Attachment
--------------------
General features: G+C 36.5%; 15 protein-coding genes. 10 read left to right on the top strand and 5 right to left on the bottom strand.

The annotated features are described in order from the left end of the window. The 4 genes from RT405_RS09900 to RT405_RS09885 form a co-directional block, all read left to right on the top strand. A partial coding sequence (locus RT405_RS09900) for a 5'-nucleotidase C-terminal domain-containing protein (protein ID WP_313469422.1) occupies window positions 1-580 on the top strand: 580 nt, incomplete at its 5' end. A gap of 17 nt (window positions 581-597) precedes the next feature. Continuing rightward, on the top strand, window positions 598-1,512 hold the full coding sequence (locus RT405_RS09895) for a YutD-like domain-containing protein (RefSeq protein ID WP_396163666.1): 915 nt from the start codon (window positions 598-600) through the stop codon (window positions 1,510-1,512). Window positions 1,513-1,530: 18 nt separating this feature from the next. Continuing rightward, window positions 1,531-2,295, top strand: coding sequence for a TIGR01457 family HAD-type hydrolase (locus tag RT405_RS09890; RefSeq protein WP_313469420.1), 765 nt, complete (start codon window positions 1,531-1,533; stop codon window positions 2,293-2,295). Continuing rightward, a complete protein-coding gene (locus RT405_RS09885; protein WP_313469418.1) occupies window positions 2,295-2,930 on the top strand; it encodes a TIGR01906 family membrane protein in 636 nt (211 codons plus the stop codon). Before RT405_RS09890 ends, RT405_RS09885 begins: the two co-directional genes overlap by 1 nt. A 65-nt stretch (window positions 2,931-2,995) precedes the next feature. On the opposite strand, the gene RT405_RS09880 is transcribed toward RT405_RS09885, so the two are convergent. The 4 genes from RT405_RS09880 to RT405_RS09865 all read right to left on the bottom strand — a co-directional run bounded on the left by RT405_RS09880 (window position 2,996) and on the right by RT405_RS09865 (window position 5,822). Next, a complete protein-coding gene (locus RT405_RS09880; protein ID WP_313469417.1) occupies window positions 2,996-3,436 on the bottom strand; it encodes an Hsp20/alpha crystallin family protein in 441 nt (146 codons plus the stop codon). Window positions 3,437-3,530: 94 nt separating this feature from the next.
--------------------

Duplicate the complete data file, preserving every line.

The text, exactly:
General features: G+C 36.5%; 15 protein-coding genes. 10 read left to right on the top strand and 5 right to left on the bottom strand.

The annotated features are described in order from the left end of the window. The 4 genes from RT405_RS09900 to RT405_RS09885 form a co-directional block, all read left to right on the top strand. A partial coding sequence (locus RT405_RS09900) for a 5'-nucleotidase C-terminal domain-containing protein (protein ID WP_313469422.1) occupies window positions 1-580 on the top strand: 580 nt, incomplete at its 5' end. A gap of 17 nt (window positions 581-597) precedes the next feature. Continuing rightward, on the top strand, window positions 598-1,512 hold the full coding sequence (locus RT405_RS09895) for a YutD-like domain-containing protein (RefSeq protein ID WP_396163666.1): 915 nt from the start codon (window positions 598-600) through the stop codon (window positions 1,510-1,512). Window positions 1,513-1,530: 18 nt separating this feature from the next. Continuing rightward, window positions 1,531-2,295, top strand: coding sequence for a TIGR01457 family HAD-type hydrolase (locus tag RT405_RS09890; RefSeq protein WP_313469420.1), 765 nt, complete (start codon window positions 1,531-1,533; stop codon window positions 2,293-2,295). Continuing rightward, a complete protein-coding gene (locus RT405_RS09885; protein WP_313469418.1) occupies window positions 2,295-2,930 on the top strand; it encodes a TIGR01906 family membrane protein in 636 nt (211 codons plus the stop codon). Before RT405_RS09890 ends, RT405_RS09885 begins: the two co-directional genes overlap by 1 nt. A 65-nt stretch (window positions 2,931-2,995) precedes the next feature. On the opposite strand, the gene RT405_RS09880 is transcribed toward RT405_RS09885, so the two are convergent. The 4 genes from RT405_RS09880 to RT405_RS09865 all read right to left on the bottom strand — a co-directional run bounded on the left by RT405_RS09880 (window position 2,996) and on the right by RT405_RS09865 (window position 5,822). Next, a complete protein-coding gene (locus RT405_RS09880; protein ID WP_313469417.1) occupies window positions 2,996-3,436 on the bottom strand; it encodes an Hsp20/alpha crystallin family protein in 441 nt (146 codons plus the stop codon). Window positions 3,437-3,530: 94 nt separating this feature from the next.